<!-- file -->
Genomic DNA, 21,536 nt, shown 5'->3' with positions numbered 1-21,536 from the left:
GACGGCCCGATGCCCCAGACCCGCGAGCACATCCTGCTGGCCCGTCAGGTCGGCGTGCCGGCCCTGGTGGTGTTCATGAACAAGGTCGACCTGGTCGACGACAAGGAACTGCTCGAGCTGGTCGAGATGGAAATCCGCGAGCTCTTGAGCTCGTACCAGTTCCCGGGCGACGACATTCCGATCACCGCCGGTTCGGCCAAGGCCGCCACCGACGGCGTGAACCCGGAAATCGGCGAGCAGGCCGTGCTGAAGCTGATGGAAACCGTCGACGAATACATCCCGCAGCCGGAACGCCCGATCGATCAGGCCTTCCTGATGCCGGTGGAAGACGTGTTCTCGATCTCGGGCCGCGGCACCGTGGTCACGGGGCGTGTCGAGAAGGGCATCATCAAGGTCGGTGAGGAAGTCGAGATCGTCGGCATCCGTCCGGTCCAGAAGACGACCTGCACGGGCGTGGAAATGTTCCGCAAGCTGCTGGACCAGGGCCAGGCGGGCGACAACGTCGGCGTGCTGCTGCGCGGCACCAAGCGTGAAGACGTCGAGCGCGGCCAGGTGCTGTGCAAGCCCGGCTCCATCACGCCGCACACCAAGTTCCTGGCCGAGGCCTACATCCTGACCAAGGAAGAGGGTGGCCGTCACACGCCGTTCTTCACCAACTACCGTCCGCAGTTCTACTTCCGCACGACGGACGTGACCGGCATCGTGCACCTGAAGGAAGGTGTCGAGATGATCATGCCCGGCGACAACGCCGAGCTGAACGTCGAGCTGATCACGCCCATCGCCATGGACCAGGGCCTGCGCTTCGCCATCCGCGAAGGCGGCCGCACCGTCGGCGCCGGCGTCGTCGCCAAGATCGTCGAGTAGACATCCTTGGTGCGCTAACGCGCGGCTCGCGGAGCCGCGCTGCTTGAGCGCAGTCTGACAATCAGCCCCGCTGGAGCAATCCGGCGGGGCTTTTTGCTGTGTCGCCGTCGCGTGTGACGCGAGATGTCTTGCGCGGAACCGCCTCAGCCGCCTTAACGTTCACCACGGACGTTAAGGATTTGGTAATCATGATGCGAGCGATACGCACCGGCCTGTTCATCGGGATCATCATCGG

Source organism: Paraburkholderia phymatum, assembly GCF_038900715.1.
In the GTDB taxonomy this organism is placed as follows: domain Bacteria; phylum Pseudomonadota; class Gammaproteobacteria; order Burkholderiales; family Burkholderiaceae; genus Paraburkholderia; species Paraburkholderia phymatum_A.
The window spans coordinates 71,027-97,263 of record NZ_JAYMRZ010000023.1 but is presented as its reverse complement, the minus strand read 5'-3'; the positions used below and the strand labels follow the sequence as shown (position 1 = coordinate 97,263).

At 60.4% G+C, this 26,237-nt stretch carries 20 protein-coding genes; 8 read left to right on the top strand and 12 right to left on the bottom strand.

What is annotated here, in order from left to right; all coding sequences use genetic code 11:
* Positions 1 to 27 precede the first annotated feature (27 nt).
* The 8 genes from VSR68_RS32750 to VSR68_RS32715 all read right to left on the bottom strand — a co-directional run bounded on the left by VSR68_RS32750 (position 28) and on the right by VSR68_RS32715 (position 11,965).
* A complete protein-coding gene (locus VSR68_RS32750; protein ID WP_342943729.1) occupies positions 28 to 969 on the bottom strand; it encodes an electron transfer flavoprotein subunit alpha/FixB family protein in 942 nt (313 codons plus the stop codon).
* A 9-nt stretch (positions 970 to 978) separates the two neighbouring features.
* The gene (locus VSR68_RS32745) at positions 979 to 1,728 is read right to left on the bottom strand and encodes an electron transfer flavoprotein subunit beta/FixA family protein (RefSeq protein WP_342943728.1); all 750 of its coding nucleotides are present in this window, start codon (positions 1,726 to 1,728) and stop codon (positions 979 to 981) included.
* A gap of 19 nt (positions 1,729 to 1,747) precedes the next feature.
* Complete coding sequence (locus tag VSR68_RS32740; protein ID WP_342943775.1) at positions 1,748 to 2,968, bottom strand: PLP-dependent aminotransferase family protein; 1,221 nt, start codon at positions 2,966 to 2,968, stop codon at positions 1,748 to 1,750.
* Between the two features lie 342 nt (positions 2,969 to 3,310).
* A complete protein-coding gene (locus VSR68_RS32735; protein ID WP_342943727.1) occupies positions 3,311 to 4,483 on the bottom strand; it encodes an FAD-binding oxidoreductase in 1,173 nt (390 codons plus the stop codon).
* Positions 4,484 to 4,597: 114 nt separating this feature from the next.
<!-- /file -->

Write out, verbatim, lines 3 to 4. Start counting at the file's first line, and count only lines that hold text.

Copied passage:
Source organism: Paraburkholderia phymatum, assembly GCF_038900715.1.
In the GTDB taxonomy this organism is placed as follows: domain Bacteria; phylum Pseudomonadota; class Gammaproteobacteria; order Burkholderiales; family Burkholderiaceae; genus Paraburkholderia; species Paraburkholderia phymatum_A.